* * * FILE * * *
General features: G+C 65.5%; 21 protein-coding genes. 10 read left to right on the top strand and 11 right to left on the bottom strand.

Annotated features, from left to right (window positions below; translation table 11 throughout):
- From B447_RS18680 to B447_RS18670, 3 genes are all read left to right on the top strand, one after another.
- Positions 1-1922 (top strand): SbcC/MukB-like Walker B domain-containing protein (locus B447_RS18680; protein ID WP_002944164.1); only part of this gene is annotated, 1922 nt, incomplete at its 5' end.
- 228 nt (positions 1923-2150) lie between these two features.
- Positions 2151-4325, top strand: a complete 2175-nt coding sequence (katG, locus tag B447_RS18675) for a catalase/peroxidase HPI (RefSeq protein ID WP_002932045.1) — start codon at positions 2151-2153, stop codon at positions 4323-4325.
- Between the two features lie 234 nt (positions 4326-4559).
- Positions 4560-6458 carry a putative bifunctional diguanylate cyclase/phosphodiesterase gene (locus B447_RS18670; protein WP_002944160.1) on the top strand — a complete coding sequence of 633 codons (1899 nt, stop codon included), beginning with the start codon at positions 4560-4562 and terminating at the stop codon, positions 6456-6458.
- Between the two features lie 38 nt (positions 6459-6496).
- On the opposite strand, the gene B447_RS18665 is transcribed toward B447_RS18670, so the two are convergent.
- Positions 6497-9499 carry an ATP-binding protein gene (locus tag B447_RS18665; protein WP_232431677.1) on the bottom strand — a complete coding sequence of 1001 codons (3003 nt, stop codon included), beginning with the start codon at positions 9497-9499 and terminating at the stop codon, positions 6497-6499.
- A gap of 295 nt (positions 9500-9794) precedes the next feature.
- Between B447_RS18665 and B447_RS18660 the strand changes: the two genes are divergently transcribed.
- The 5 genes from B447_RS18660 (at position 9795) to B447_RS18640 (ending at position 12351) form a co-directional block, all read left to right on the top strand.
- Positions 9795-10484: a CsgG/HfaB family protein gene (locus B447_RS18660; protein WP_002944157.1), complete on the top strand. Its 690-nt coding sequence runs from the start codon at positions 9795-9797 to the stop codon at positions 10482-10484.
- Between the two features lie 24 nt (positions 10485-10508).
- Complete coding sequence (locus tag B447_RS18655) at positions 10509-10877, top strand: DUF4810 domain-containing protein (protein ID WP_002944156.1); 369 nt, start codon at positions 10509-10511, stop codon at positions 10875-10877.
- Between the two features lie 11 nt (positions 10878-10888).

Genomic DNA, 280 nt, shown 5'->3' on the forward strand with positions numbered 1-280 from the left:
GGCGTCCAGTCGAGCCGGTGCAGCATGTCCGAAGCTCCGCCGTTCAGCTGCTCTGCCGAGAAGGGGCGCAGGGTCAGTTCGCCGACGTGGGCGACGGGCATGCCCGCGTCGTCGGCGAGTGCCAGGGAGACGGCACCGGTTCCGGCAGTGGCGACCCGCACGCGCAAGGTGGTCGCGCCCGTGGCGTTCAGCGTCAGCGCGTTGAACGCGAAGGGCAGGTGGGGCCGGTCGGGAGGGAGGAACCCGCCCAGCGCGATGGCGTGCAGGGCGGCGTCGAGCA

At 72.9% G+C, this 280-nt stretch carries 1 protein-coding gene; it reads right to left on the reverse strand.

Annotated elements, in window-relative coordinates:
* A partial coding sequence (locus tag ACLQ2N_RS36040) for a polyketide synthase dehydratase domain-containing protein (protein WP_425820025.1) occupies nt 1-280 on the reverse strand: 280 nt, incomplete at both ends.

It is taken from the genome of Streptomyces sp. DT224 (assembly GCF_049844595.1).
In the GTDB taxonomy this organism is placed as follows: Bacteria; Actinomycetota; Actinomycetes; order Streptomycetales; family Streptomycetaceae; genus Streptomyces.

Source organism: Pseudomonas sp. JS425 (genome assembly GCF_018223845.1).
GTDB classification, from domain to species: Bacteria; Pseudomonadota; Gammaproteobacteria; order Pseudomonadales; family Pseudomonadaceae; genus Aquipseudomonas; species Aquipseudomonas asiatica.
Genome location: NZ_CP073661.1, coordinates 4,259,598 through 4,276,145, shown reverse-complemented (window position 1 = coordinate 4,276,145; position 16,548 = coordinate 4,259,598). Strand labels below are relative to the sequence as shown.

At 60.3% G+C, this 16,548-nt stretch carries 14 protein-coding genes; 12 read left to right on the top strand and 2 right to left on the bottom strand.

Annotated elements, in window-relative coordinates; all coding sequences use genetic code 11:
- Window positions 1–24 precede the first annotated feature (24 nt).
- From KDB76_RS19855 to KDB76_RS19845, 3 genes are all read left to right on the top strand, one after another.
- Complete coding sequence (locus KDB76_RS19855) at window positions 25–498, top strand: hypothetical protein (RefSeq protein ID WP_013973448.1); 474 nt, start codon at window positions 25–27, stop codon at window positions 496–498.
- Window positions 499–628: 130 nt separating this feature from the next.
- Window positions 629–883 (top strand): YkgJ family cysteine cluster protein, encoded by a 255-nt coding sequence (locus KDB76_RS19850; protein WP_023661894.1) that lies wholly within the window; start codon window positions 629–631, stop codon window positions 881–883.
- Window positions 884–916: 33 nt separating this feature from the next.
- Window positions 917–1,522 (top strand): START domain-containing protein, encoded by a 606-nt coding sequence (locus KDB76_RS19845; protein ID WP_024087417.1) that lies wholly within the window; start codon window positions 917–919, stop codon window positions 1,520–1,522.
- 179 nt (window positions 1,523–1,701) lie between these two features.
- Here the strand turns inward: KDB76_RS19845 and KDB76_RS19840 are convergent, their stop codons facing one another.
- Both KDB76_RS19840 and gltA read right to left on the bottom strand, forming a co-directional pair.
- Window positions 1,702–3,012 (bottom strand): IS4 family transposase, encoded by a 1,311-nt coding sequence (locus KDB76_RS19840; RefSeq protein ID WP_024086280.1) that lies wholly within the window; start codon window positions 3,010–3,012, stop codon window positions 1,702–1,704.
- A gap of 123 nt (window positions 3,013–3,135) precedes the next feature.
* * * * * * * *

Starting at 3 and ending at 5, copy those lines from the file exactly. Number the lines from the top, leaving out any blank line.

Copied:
- From B447_RS18680 to B447_RS18670, 3 genes are all read left to right on the top strand, one after another.
- Positions 1-1922 (top strand): SbcC/MukB-like Walker B domain-containing protein (locus B447_RS18680; protein ID WP_002944164.1); only part of this gene is annotated, 1922 nt, incomplete at its 5' end.
- 228 nt (positions 1923-2150) lie between these two features.